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Start laying the groundwork for the ACA now

RFP
Group in conference roomSeveral major requirements of the Affordable Care Act (ACA) for employers go into effect in early 2016, so it’s wise to begin planning now, to avoid doing lots of calculations at the last minute. You must know how to report information the IRS requires and how to identify full-time employees — and what to do to get there.

Background
ACA reporting applies to employers with 50 or more full-time, plus full-time equivalent, employees, who must report coverage information for the first time for calendar year 2015. Even though these coverage statements are presented annually to employees and the IRS, the form submitted must indicate for each month whether the employee was covered under a health insurance plan, what level of coverage was offered and certain premium information — in other words, a lot of detail.

Employers must give each full-time employee a Form 1095-C by Feb. 1, 2016 (usually by Jan. 31, but Jan. 31, 2016, falls on a Sunday), and transmit all the employees’ forms to the IRS no later than March 31, 2016. The form indicates the premium and coverage information. If the health insurance plan is fully insured, the employee will also get a Form 1095-B, listing additional information, from the insurance company.

The employer sends the IRS a 1094-C transmittal form with a copy of each employee’s 1095-C; a 1094-B transmittal form, from the insurance company, goes with a copy of each employee’s Form 1095-B. The actual filing deadline for these transmittal forms depends on whether an employer or an insurer files on paper (Feb. 29, 2016) or electronically (March 31, 2016).

The 1094-C transmittal form requires that an official of the employer attest that the information is “true, correct and complete” under penalties of perjury, so employers need to take the information reporting very seriously. Fines are $200 for each Form 1095-C, or each employee, for failure to file with the IRS, failure to include all required information or submission of incorrect information — for up to a $3 million penalty for the year. Allowances are made for 2015 for employers who make a good-faith effort to comply.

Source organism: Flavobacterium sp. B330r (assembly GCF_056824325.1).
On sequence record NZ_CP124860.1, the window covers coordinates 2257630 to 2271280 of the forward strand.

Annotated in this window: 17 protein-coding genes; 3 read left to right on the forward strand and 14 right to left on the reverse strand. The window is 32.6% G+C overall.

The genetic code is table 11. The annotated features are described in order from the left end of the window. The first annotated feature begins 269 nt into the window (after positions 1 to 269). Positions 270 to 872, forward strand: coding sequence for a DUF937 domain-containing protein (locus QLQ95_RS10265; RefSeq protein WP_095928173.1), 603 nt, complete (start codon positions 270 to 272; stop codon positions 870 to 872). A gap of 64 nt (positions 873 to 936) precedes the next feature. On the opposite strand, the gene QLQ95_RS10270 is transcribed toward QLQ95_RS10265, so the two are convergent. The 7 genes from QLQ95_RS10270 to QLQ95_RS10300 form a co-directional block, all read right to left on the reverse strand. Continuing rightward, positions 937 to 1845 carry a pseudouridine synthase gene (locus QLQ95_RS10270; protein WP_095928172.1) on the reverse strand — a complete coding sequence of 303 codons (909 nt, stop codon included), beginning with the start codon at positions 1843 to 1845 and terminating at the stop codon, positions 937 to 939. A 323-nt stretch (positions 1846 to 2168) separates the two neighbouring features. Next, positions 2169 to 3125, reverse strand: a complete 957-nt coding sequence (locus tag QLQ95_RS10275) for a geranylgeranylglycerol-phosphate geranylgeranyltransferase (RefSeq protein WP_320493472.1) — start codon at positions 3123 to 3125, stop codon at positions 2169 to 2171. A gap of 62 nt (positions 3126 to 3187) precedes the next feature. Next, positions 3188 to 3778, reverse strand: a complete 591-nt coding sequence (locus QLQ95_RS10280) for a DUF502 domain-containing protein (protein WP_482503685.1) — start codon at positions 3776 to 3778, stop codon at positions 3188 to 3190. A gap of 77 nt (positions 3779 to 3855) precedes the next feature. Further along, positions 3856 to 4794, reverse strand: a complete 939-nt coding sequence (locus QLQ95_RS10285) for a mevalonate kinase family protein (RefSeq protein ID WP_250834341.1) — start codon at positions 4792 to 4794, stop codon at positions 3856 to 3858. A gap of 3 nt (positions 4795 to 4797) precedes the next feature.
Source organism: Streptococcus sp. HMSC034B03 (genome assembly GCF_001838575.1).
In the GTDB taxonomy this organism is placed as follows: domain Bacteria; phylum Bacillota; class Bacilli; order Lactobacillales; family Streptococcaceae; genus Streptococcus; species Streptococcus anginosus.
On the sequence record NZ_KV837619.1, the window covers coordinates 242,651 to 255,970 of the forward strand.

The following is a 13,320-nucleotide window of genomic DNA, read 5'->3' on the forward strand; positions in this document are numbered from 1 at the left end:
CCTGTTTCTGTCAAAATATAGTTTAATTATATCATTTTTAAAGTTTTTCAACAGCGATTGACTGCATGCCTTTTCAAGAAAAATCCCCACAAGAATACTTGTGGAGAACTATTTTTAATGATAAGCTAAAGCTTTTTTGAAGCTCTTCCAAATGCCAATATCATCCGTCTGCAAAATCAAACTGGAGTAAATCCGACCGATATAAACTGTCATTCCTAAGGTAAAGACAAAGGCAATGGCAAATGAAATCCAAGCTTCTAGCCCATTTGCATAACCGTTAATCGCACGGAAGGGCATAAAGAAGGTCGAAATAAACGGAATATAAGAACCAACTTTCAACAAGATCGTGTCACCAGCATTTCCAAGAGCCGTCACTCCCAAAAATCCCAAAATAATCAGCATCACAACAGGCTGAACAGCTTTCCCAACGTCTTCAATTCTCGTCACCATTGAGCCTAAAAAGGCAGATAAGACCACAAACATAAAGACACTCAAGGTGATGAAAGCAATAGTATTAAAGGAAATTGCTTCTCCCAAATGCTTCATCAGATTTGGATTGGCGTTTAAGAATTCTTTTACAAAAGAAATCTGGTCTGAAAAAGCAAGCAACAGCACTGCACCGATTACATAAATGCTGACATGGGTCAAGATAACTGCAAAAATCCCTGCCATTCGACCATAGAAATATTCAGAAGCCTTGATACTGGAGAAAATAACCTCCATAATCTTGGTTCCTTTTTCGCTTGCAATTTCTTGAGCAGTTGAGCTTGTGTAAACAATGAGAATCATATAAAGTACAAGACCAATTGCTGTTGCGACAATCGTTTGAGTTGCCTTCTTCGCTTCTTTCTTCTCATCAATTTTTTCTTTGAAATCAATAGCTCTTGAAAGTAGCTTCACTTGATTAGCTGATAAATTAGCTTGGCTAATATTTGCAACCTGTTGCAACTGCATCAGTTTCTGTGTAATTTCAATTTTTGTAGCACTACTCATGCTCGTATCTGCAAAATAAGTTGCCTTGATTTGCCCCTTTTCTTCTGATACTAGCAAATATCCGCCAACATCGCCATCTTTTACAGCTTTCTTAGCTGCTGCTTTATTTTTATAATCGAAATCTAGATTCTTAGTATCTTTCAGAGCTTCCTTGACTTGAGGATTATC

For a comprehensive look at what the IRS requires and how to identify full-time employees, see
How to comply with ACA reporting requirements and identify full-time employees.
Steps to support a smooth process

The following activities support a smooth implementation process:

  • Make a detailed list of all information needed to complete the forms and determine exactly where the information will come from.
  • Meet with all parties who have the information to discuss the processes needed to complete the forms.
  • Locate where the data is stored including time and attendance records, the payroll system, the HR information system and insurance company/third party administrator information.

To prepare the forms properly, the employer must know whether an employee was full-time for each month. To determine full-time status by month, you need to do the following:

  • Track paid hours.
  • Apply complex rules that vary based on factors such as salaried versus hourly employees, or new versus ongoing employees, and whether an employee has been rehired.

All this leads to finally being able to prepare the IRS forms, deciding who will do a final review for accuracy and how they will be distributed.  

Regarding implementation and who will complete the tasks, cover these basics:


  • Address common law employee issues (important if you use contractors).
  • Identify full-time employees for each month.
  • Calculate whether the 70%/95% thresholds of ACA requirements are satisfied. (For more on this, see What to do about health care coverage and excise tax.)
  • Determine which affordability safe harbor to use. (The employee portion of the premium for the lowest-cost self-only coverage cannot exceed 9.5% of his or her household income, regardless of whether the employee enrolled in the lowest-cost self-only plan. The IRS has created safe harbors that provide methods for calculating whether this requirement was satisfied.)
  • Determine a contact telephone number for employees’ Forms 1095-C, and a contact name and number for Form 1094-C (the transmittal form to the IRS).
  • For self-insured plans, identify covered individuals (employee, spouse and dependents) and their Social Security numbers.
  • Identify related employers and their number of full-time employees.
  • Process forms and distribute them to employees and the IRS.

An effective date of early 2016 will be here before you know it. It’s important to familiarize yourself with ACA compliance requirements so that you avoid last-minute number-crunching and reduce the chances for errors.

Contact
Eddie Adkins
+1 202 521 1565
eddie.adkins@us.gt.com

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